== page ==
Environmental Racism in Indianapolis

The Importance of Connecting with Community Partners


  • Benjamin Clark IUPUI Arts & Humanities Institute




Indianapolis, Environmental Racism, Qualitative Research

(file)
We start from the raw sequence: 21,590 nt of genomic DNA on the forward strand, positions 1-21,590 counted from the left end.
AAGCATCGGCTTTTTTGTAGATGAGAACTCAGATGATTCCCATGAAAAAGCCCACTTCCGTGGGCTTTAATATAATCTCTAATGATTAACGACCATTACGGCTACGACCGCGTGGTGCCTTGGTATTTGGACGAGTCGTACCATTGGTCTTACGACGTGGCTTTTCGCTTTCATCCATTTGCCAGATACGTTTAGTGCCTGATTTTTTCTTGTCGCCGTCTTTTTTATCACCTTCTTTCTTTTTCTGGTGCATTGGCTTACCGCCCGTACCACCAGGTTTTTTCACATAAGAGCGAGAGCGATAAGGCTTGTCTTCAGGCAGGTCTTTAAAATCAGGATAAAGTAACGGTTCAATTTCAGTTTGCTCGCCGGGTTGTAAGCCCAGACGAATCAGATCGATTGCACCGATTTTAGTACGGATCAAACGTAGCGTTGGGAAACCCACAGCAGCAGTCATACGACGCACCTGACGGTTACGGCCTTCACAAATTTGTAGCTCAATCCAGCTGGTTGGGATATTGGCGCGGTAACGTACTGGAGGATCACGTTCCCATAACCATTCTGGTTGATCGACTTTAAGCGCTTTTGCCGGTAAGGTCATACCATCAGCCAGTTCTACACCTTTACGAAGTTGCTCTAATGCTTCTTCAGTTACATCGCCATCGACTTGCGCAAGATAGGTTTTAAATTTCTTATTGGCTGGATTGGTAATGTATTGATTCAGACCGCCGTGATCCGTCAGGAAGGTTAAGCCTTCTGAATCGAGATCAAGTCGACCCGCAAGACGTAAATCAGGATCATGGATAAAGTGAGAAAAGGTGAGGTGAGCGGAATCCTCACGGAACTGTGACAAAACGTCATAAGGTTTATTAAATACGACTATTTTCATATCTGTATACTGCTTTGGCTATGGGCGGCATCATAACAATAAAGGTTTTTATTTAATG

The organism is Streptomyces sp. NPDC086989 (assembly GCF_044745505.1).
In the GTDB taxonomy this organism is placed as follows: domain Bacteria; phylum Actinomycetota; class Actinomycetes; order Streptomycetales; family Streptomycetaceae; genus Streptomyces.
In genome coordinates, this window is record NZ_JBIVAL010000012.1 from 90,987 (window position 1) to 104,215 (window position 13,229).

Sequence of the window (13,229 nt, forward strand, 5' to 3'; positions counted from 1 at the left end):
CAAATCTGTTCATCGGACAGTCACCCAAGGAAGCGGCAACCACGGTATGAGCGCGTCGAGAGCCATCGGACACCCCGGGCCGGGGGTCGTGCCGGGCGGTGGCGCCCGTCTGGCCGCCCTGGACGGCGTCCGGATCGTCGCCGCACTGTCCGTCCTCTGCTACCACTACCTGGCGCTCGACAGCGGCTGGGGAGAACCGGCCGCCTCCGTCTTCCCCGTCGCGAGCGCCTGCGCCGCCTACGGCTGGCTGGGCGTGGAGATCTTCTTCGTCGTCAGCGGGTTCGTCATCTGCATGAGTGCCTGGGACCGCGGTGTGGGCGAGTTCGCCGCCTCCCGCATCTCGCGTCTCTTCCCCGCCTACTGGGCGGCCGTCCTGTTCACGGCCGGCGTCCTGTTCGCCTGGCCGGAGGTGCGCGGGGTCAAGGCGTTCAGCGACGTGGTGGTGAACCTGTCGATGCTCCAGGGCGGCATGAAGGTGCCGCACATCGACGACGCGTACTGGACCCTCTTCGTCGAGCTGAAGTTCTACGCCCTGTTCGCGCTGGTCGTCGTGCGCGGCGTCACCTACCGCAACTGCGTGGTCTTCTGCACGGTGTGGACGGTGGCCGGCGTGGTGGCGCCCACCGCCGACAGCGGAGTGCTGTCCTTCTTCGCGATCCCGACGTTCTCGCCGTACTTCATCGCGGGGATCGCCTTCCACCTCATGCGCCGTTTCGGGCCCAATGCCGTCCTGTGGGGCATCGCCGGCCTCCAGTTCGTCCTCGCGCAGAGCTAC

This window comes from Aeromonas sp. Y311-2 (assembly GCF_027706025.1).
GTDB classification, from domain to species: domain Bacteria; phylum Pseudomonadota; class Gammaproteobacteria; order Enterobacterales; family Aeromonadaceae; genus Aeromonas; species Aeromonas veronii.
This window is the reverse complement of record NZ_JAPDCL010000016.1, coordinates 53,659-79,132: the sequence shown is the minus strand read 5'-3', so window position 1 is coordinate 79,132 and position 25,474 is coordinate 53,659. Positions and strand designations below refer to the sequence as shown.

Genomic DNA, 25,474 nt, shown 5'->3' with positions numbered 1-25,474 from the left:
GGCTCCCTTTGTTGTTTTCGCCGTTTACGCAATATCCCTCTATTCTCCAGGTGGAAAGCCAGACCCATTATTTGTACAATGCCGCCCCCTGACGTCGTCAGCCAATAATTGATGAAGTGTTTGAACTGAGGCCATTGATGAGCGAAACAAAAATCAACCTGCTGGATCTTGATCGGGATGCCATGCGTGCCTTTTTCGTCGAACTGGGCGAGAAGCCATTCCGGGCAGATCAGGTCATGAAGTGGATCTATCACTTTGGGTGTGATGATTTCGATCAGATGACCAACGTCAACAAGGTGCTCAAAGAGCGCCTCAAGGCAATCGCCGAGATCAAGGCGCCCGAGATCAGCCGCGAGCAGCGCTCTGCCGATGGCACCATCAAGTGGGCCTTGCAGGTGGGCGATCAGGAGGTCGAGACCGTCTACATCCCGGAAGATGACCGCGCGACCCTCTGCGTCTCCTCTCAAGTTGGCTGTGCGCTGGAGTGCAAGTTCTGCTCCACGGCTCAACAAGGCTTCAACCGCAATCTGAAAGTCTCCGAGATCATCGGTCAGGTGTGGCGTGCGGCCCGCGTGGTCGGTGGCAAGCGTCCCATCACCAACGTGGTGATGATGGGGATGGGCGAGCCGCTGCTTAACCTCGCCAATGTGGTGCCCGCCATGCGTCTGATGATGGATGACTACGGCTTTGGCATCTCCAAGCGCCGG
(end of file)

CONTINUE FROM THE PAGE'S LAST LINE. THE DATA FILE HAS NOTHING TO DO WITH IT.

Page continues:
Community-engaged research, grounded in the humanities and social sciences and rooted in ethnographic methods, can provide important insights into the ways that environmental racism impacts neighborhoods and communities. The Anthropocene Household project at the IUPUI Arts & Humanities Institute explores the current geological epoch, the Age of Humans, on a local level through the lens of the household in order to understand the experiences, knowledges, and practices associated with environmental change. In my research, I am looking at these experiences and understandings specifically related to environmental racism. In this paper I would like to explore two different examples of environmental racism in Indianapolis. One illustrates how white privilege plays a role in creating environmental racism and the other shows the impact of white supremacy in shaping government response to an issue of environmental racism. Both examples demonstrate the value in foregrounding the voices and experiences of the people who are living in these impacted communities. We cannot develop meaningful interventions into environmental racism without understanding these lived experiences and creating space to hear these voices.